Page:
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  • Writer's pictureRex Watson


It depends what you mean by ‘industry’ of course, but when I learned history (or perhaps

didn’t learn it) the Industrial Revolution was 1760-1820. Now these may have been more or

less the central years, at least for textiles, but of course there was plenty of further

development after 1820, notably in weaving, and the ‘Revolution’ certainly had got going

before 1760. The classic treatise on cotton prior to the Revolution, The Cotton Trade and

Industrial Lancashire, by Wadsworth and Mann, 1931, deals with the period 1600-1780, and

indeed cotton was of little importance before 1600.

Now Wadsworth and Mann is not one of my two books here. The two I wish to introduce,

and recommend, come no further forward than 1640, and go back, at least one, to 1500.

In order of writing, we have firstly The Lancashire Textile Industry in the Sixteenth Century,

by Norman Lowe, Chetham Society 1973, and secondly Industry before the Industrial

Revolution, North-East Lancashire c.1500-1640, by John T. Swain, Chetham Society 1985.

Both concern Lancashire only, for Swain just the north-east, though he ranges more widely

than just textiles. Both authors notably use probate inventories to provide information on

the extent of cloth production, on how much of the testator’s value and effort concerned

textiles, technical detail about the various processes, and other matters. Thus if you are a

family historian, with wills and inventories for your family, in the county, you can start to

judge how typical, or atypical, they were.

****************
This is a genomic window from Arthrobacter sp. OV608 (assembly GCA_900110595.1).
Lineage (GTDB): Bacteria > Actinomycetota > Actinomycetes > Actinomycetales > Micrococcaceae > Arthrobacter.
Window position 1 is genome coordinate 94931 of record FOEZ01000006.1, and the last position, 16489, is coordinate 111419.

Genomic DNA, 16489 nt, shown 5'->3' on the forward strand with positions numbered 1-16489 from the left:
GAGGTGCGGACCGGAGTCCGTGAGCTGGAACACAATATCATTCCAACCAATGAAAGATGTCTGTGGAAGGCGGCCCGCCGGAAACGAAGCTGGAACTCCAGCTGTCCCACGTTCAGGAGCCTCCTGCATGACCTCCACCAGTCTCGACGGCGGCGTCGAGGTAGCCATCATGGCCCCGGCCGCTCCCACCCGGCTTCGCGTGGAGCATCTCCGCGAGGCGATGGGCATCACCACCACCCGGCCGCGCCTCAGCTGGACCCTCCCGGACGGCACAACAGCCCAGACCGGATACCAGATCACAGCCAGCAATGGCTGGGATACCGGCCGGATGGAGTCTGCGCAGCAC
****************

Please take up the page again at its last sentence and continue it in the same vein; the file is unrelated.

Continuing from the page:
Lowe, 16 th century

In these largely pre-cotton days (and pre-silk), the principal cloths were wool and linen

(made from flax). The latter is much less well known for the county, yet Lowe gives it more

or less equal status with wool. Linen was in fact produced in most areas of the county, the

main exceptions being the extreme easterly places such as Colne and Rochdale. Flax was

grown mainly in the flatter west and southwest. However, supplies came from other parts

of England, and of course Ireland. Wool came in large measure from sheep reared in the

Lancashire hills, though again with some from elsewhere in England, and from Ireland. Lowe

does devote some discussion to the use of the word ‘cotton’, as in ‘cotton wool’ for

example, a term for wool, not for the vegetable plant from India, etc.

There is detailed discussion about the extent of overseas trade, surprisingly substantial in

these early times, also about the legislative involvement of the government in its efforts to

control the industry. The last chapter looks to the future, which was to involve an increase

in ‘capitalistic’ organisation. However in the sixteenth century most textile workers seem to

have been ‘independent’. As revealed by the inventories, many people were only working

part-time in textiles, often of course working also in agriculture, probably described as

‘yeoman’ or ‘husbandman’.

Swain, c.1500-1640, NE Lancs

Interestingly, Swain early on notes three works that have to an extent dealt with the issues

of his book. One of these is Wadsworth and Mann, another Lowe. His area consists of the

Manor of Colne together with the Forests of Pendle and Trawden. One major source

therefore for lordship and landholding is the Clitheroe Court Rolls. Remembering Lowe’s

comments about linen in the east, there is little on this fabric, wool taking centre stage.

Other industries such as coal mining, quarrying, tanning, receive due attention.

There are chapters on Demography, Agriculture, Lordship, and Landholding, Wealth and

Poverty, prior to a long one on Cloth Production. These earlier chapters set the scene for the

major finding that it was perhaps the norm for a household to have a dual economy, most

commonly agriculture and cloth production. The standard cloths woven were kerseys.

There is much of more general interest in this book, for example detail of the dire famine

conditions of 1623, and of agricultural practices, both pastoral and arable.

Rex Watson. September 2023.

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